6. HESS sources: X-ray binary LS 5039 γ-ray injection flux depends on location of γ-ray production F.Aharonian et al., astro-ph/0508658 Expected neutrino fluxes above TeV 10-9-10-7 GeV cm-2s-1

  7. Hadronic Interactions and Galactic Cosmic and -Rays HESS has observed γ-rays from objects around the galactic centre which correlate well with the gas density in molecular clouds for a cosmic ray diffusion time of T ~ R2/D ~ 3x103 (θ/1o)2/η years where D = η 1030 cm2/s is the diffusion coefficient for protons of a few TeV. Aharonian et al., Nature 439 (2006) 695

  8. Given the observed spectrum E-2.3, this can be interpreted as photons from π0 decay produced in pp interactions where the TeV protons have the same spectrum and could have been produced in a SN event. Note that this is consistent with the source spectrum both expected from shock acceleration theory and from the cosmic ray spectrum observed in the solar neighborhood, E-2.7, corrected for diffusion in the galactic magnetic field, j(E) ~ Q(E)/D(E).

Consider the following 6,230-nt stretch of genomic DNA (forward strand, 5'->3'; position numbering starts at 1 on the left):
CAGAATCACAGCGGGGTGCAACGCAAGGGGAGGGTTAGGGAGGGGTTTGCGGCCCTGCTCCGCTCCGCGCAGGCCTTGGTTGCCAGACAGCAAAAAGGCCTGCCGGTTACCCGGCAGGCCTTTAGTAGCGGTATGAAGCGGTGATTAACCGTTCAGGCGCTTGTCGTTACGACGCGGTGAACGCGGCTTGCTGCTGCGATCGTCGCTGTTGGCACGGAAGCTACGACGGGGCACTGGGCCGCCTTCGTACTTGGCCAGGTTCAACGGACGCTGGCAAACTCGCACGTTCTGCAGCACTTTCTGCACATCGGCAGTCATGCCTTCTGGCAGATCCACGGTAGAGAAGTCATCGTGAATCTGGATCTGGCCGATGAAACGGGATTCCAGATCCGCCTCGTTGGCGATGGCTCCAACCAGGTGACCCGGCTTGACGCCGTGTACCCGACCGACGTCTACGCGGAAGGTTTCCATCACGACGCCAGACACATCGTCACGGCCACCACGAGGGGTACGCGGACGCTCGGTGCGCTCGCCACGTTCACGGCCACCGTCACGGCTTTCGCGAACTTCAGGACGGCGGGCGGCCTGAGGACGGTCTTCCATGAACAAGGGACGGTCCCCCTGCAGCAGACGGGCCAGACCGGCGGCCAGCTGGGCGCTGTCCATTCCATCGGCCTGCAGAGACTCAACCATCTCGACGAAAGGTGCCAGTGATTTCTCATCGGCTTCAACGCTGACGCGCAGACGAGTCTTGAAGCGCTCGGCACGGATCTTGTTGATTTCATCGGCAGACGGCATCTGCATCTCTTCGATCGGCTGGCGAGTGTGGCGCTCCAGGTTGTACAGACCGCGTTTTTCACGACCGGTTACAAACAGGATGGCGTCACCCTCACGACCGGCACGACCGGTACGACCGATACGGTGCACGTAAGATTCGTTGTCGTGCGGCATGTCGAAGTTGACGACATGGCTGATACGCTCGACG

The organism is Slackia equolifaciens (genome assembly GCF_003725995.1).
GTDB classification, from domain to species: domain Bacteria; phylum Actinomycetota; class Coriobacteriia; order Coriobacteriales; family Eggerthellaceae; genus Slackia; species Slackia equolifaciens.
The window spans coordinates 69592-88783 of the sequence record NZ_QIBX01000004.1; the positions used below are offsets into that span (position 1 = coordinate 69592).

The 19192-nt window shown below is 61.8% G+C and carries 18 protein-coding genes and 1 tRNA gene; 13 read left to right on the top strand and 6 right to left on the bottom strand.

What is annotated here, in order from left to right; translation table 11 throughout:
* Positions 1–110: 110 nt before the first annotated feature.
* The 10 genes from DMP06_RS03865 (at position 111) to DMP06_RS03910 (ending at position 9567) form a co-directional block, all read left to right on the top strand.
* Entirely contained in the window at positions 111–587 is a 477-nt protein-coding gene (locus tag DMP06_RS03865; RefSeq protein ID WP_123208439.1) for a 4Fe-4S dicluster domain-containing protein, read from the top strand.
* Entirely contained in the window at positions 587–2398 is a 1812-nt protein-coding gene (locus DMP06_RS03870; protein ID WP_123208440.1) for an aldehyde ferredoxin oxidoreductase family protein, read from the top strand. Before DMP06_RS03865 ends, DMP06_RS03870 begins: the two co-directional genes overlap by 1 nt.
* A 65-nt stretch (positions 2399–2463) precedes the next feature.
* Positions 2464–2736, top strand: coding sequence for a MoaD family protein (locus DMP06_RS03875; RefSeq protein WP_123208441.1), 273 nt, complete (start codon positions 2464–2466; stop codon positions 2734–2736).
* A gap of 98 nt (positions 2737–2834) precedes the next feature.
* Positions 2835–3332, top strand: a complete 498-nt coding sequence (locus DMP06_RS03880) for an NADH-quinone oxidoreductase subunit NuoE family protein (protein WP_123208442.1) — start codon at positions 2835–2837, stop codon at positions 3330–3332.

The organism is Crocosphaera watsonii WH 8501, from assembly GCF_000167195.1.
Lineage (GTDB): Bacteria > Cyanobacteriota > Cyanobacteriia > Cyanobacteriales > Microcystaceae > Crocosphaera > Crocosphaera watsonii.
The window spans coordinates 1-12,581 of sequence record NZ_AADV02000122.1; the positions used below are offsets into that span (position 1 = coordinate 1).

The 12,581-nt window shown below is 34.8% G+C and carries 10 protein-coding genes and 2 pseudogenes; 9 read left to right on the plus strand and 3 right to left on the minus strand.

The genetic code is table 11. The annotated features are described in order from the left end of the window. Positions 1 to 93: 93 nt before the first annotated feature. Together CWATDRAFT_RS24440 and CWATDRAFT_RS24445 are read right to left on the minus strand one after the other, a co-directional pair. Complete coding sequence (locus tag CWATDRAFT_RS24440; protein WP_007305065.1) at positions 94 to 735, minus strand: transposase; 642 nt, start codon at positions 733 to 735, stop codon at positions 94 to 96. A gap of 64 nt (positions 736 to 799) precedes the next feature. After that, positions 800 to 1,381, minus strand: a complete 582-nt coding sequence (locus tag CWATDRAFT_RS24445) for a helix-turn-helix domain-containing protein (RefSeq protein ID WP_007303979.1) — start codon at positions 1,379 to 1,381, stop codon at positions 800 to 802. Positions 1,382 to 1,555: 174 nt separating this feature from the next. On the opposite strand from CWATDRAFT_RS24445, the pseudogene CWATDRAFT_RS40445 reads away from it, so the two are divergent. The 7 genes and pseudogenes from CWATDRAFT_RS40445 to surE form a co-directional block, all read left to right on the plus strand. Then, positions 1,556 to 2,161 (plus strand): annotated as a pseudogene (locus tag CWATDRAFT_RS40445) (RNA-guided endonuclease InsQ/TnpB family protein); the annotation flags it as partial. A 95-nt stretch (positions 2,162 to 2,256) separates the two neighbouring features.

9. hard electron injection conventional optimized Diffuse γ-ray spectra predicted and observed by EGRET Above 100 MeV dominated by pp induced γ-rays Strong, Moskalenko, and Reimer, ApJ 613 (2004) 962

  10. The galactic neutrino flux is comparable to the galactic diffuse γ-ray flux Candia and Beacom, JCAP 0411 (2004) 009

  11. In contrast, conventional astrophysical model allows for a dark matter annihilation component. de Boer et al., astro-ph/0408272 Optimized astrophysical model leaves no room for new component.

  12. The Highest Energy Cosmic Rays Lowering the AGASA energy scale by about 20% brings it in accordance with HiRes up to the GZK cut-off, but not beyond. HiRes collaboration, Phys.Lett.B 619 (2005) 271 May need an experiment combining ground array with fluorescence such as the Auger project to resolve this issue.